- The Senate is fairly split after President Donald Trump’s nomination of Brett Kavanaugh to serve on the Supreme Court.
- A couple of Republicans could rebuke the president and tank the potential nominee.
- At the same time, a handful of politically vulnerable Democrats could tilt the odds in the White House’s favour.
WASHINGTON – President Donald Trump on Monday announced Brett Kavanaugh as his nomination to fill the retiring Justice Anthony Kennedy’s seat on the Supreme Court, amid a polarised Senate full of partisan lawmakers who are at each others’ throats.
The Senate is tasked with vetting and ultimately confirming or rejecting whomever Trump chooses to fill the vacancy on America’s highest court. Because the Senate is split with 51 Republicans, 47 Democrats, and two independents who are members of the Democratic caucus, the stakes could not be higher for the lucky legal mind Trump nominates.
An added factor is the swiftly approaching 2018 midterm elections, in which several Democrats are facing tough re-election battles in traditionally conservative-leaning states.
The way just a handful of Republicans and Democrats in the Senate decide to vote could tip the balance of any potential nominee.
The Republicans who might say no
GOP Sen. Susan Collins of Maine has often been a thorn in Trump’s side. She was unafraid to break with GOP orthodoxy on issues like health care, leading to the possibility she does the same on a Supreme Court nominee she might deem too textualist or conservative.
Collins, one of the few Republicans who supports access to abortion, said that the nominee’s record and history with the subject will be a major component of whether or not she supports them.
“I would not support a nominee who demonstrated hostility to Roe v. Wade because that would mean to me that their judicial philosophy did not include a respect for established decisions, established law,” Collins told CNN.
“Judge Kavanaugh has impressive credentials and extensive experience, having served more than a decade on the D.C. Circuit Court of Appeals,” Collins said Monday. “I will conduct a careful, thorough vetting of the President’s nominee to the Supreme Court, as I have done with the five previous Supreme Court Justices whom I have considered. I look forward to Judge Kavanaugh’s public hearing before the Senate Judiciary Committee and to questioning him in a meeting in my office.”
Sen. Lisa Murkowski of Alaska is another Republican who sometimes rejects strict Republican orders. Like Collins, Murkowski supported Trump’s first Supreme Court nominee last year in Neil Gorsuch. But the second time around, Murkowski could prove to be more difficult for the White House to get a solid yes.
“While I have not met Judge Kavanaugh, I look forward to sitting down for a personal meeting with him,” she said in a statement. “I intend to review Judge Kavanaugh’s decisions on the bench and writings off the bench, and pay careful attention to his responses to questions posed by my colleagues on the Senate Judiciary Committee.”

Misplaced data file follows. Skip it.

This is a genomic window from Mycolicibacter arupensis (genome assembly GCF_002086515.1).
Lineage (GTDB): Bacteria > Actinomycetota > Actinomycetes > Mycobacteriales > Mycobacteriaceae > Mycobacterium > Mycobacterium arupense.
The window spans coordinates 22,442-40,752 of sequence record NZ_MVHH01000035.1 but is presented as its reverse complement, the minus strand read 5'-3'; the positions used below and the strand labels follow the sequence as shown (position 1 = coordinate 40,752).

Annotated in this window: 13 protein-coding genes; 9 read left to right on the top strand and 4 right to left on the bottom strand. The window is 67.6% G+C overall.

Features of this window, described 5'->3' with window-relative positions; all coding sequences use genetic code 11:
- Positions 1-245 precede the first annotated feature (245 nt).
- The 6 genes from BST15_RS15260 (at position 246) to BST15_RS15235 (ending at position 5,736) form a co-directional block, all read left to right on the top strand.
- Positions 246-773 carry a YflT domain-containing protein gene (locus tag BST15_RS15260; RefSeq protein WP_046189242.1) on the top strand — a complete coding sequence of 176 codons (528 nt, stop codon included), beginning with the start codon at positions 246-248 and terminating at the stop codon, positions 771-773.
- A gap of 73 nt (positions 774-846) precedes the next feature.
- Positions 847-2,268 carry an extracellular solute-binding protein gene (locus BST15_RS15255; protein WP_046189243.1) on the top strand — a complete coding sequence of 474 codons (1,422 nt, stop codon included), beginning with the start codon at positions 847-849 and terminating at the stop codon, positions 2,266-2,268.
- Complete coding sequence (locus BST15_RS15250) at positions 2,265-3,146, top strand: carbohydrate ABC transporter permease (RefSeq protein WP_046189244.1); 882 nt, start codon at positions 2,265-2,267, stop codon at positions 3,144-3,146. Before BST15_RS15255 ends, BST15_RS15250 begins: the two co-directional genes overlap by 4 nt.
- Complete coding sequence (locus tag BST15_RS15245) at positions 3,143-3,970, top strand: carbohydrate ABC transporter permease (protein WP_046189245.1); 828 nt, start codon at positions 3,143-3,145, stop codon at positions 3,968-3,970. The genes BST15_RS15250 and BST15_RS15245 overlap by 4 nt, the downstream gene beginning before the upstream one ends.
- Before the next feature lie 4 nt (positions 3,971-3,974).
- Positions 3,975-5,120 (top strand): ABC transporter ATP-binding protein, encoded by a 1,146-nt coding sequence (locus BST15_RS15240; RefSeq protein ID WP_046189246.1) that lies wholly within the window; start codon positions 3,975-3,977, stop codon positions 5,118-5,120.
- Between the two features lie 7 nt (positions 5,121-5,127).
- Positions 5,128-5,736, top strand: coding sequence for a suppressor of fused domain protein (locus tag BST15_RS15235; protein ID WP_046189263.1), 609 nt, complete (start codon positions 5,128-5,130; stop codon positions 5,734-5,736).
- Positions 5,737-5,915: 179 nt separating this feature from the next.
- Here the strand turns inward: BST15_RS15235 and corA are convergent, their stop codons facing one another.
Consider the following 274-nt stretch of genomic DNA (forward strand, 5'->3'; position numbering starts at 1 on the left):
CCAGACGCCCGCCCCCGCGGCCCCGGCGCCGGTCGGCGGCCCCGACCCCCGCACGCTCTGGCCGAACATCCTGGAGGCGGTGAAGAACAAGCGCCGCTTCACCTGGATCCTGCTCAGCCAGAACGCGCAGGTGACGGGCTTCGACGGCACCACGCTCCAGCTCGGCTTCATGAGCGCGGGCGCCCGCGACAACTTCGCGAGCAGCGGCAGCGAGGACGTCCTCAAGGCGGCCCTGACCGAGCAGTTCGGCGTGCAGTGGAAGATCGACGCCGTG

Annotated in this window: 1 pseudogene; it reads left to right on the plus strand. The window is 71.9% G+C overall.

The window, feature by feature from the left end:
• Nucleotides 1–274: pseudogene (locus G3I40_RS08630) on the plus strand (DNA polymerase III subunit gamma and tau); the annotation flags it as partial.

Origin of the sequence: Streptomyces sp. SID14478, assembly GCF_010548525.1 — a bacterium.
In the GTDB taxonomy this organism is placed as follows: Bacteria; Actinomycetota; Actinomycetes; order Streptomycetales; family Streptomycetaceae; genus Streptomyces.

The Democrats who might say yes
The 2018 midterm election map has created a unique situation for Trump, who will look to use political pressure on red state Democrats on the fence about his nominee.
Three Democratic senators voted for Gorsuch last year: Joe Donnelly of Indiana, Heidi Heitkamp of North Dakota, and Joe Manchin of West Virginia. A common thread with all three is that their states are very much aligned with the Trump administration on policy.
Trump has already pummelled the three senators for voting against the Republican tax cut bill during campaign rallies for their respective challengers. A vote against one of Trump’s Supreme Court nominees could add a lot more fuel to the fire.
Donnelly is easily one of the most conservative or moderate Democrats in the Senate. He votes with the GOP more often than most of his colleagues and has made a point of not crossing the president.
Donnelly met with Trump the day after Kennedy’s retirement, after which he remained open to supporting the future nominee.
“When the president presents the Senate with his choice for the Supreme Court, I will thoroughly review the record and qualifications of that nominee,” Donnelly said in a readout of the meeting.
Heitkamp is another wildcard on the Democratic side of the aisle. Like Donnelly, she also met with Trump after Kennedy’s retirement, where they discussed the court vacancy, which was right after Trump railed against her during a rally in North Dakota with her challenger, Rep. Kevin Cramer.
“Political speeches are just that, but the next day, I’m ready to get to work. As I said, if the president wants to meet with me, I’m ready to participate and advocate for North Dakota. And that’s exactly what happened today,” she said. “President Trump and I had a solid discussion about the Supreme Court vacancy.”
And finally, Manchin is a key vote on the Democratic side that Republicans will be eager to court for Trump’s nominee. Manchin said in a statement he would meet with and evaluate Trump’s nominee, adding that he is open to backing the right selection.
Trump won Manchin’s home state of West Virginia by more than 42 points in 2016, putting the longtime moderate Democrat on thin ice going into this November. If the pressure is enough, Manchin could likely bend to the White House’s will on a Supreme Court nominee.
And all that has to happen is Republicans need at least 50 “yes” votes. In the event the Senate is split down the middle, Vice President Mike Pence can serve as the tie-breaker. Whether or not it will be that close will be up to the Republicans and Democrats previously mentioned.
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